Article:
overhauling, before o)ening of Alaskan schedule preclud'd accepting
Mrs. John F. Colburn died in sanitarium after long illness.
Coal for Honolulu may be held up by scarcity of ships. No
immediate clanger of shortage. W in-jammers may be carriers.
WASHINGTON, March 24 Villa surrounded. Decisive battle
imminent. Hcrrera, the Mexican general reported to have joined
Villa against Americans, has cabled that he is personally loyal to
Carrana and will light Villa.
Secretary Baker has asked congress for $S,800,000 to cover cost
of incidcnttals of Mexican expedition.
Lt. Gorrel, one of the missing aviators, found by Lt. Parkingson,
commander of motor truck. Man had lost his way and was forced
to come to earth through lack of gasoline.
LONDON, March 24 Russian bear is clawing way west against
Teuton foes. Fierce Itattle reported from Lake Marocz district where
Slavs claim to hold 3 lines of German trenches. Czar launches new
offensive near Riga.
Verdun lighting dies down except for artillery bombardment.
Believed to be preparation for another assault by Germans.
AUGUSTA, Ga., March 2-1 Three thousand burned out. Au
gusta's loss believed to total at least $5,000,000.
NEW YORK, March 2-1 Sensational murders involve Arthur
Waite, well known tennis player. Has been arrested charged with
poisoning father- and mother-in-law. Waite is said to have two per
sonalities like Dr. Jekyl and Mr. Hyde.
Russian loss said to be 2,500'O00. Slav journalist tells of secret
at Petrograd. No official loss has ever been made public' but through
his newspaper, journalist was able to secure correct copies of killed
SAN FRANCISCO, March 24 Demand is made on Yuan Shih
Kai by Republican army which insists that head of government shall
resign all posts.
Four merchant vessels sunk.
SAN FRANCISCO, March 24 Thirtyscven Japanese laborers
arrived here today from Salina Cruz. Were sent to immigration sta
tion and will be returned to the Mexican port.
BERLIN, March 23 Germany expects to capture Verdun soon.
Germans now occupy French points supporting the mountain ridge
southeast of Ilaucourt. No advance has been made by Slavs, despite
the great Russian offensive on the eastern front, says Berlin official
PARIS, March 2A Violent bombardment is taking place in the
Meuse sector today. Exchange of artillery has been unusually heavy.
Fire diminished west of Meuse. General situation is unchanged.
LONDON, March 23 French bark Bougainville, which left-San
Francisco last August, sunk. Norwegian bark Lindiield, which left
Portland, Oregon in November, suffered like fate. British steamer Sea
Serpent sunk. No details as to fate of crews given out.
WASHINGTON, March 23 Half-cent consumption tax on sugar
finds favor among senators. Finance committee puts off action on
Kitchin bill to hear Hardwick on his plan. Excise tax scheme will
undoubtedly be rejected, but consumption vtax may be needed for
revenue. Considerable discussion took place today upon Senator
Hard wick's proposal bill.
Army bill passes house. Amendments rejected.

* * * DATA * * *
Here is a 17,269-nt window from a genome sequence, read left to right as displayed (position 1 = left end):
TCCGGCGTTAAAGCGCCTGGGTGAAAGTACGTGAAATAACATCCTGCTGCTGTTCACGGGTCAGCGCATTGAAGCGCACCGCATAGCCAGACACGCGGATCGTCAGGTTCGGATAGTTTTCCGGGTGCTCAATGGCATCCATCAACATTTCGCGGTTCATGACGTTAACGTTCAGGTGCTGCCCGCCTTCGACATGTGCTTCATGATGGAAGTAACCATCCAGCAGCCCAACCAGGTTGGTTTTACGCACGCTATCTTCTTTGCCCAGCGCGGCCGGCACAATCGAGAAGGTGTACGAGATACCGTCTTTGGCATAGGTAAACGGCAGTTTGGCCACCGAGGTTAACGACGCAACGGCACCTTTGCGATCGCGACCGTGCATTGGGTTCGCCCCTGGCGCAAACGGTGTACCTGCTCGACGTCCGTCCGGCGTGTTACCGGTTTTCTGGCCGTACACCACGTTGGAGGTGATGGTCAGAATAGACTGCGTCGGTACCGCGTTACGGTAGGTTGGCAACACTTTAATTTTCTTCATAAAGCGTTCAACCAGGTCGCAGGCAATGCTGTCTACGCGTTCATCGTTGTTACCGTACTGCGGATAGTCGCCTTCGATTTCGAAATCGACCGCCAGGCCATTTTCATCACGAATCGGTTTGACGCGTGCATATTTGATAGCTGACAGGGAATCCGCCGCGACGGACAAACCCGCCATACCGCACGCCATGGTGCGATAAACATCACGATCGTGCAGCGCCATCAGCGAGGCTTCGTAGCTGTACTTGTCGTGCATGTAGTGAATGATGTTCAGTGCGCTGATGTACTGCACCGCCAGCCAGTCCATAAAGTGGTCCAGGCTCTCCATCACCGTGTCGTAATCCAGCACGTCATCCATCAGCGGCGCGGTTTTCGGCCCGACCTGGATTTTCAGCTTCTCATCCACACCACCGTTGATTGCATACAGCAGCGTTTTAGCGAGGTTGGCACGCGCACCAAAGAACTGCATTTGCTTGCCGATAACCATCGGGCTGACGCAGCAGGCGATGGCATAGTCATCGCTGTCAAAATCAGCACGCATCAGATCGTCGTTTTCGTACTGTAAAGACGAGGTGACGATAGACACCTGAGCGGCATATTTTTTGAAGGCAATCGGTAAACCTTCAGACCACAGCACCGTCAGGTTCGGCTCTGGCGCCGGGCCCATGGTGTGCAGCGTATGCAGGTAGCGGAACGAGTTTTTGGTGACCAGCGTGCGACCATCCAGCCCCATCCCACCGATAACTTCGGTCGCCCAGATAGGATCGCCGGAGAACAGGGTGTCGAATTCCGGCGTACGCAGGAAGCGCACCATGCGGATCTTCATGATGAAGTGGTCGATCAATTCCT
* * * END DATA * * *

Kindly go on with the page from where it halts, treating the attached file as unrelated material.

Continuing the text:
EL PASO, March 23 Villa reported today to have established
his base west of Namiqutta, between Chihuahua and Casa Grande. He
is organizing his army and recruiting it as rapidly as possible.
HONOLULU, March 23 Honolulu Chinese start $400,000
building on King street. Tong I long is president of new institution.
Merchants on directorate.
Mayor may ask Chamber of commerce to aid him to select man.
lias one chance left for getting a successor to Shingle on board of
supervisors. Fears another refusal.
NEW YORK, March 23 Women fight to get tickets to big
Willard-Moran fight on Saturday night. Stood in line for hours.
HONOLULU, March 23 Selfish motives hamper progress of
these Islands, says Mrs. Genevieve Rawak, a well known New York
newspaier woman. She whacks "big business" over shoulder of Ad
Club. Hawaii should open doors to immigration, and Territory will
become a great country if more liberal methods are adopted.
Thomas Cullen found dead in Theo. H. Davies & Company's store,
with bullet through body. Suicide, accidental shooting, or murder
r.re the theories confronting police. Cullen was bookkeeper at Aiea.
Hawaii militia will not get cruiser Marblehead for naval work.
Old vessel has been turned over to state of Oregon.
WASHINGTON, March 23 CarranziMas join Villa against
Americans. General llerrera leads 2000 men to give Pershing battle,
bear is entertained here that Carranza cannot control his forces in
zone of invasion. No attempt is made to conceal uneasiness held here
by hitehouse officials. Even Secretary Baker and the President,
who held a conference after news was received, seemed affected. Re
ports says Hcrrera has taken up strong position between San Pedro
and Chihuahua. Also reported that Periling is out of communication,
and that Funston is unable to learn position of American troops.
Carranza officials refuse to give this information. Tension along
L order is acute. Exacted that other leaders may join llerrera.
PARIS, March 23 Held in west, Teutons hear Russia has
smashed east line. Offensive launched by Muscovites growing fast
iu weight as Russians gather for renewal of conflict. Slaves recaptur
ed city from Austrian foemen. Czemowitz falls again, and grand
duke takes Turkish forces from Ottoman-German defenders, in ef
fort to tlank Trebizond.
(Continued on Fage Five.)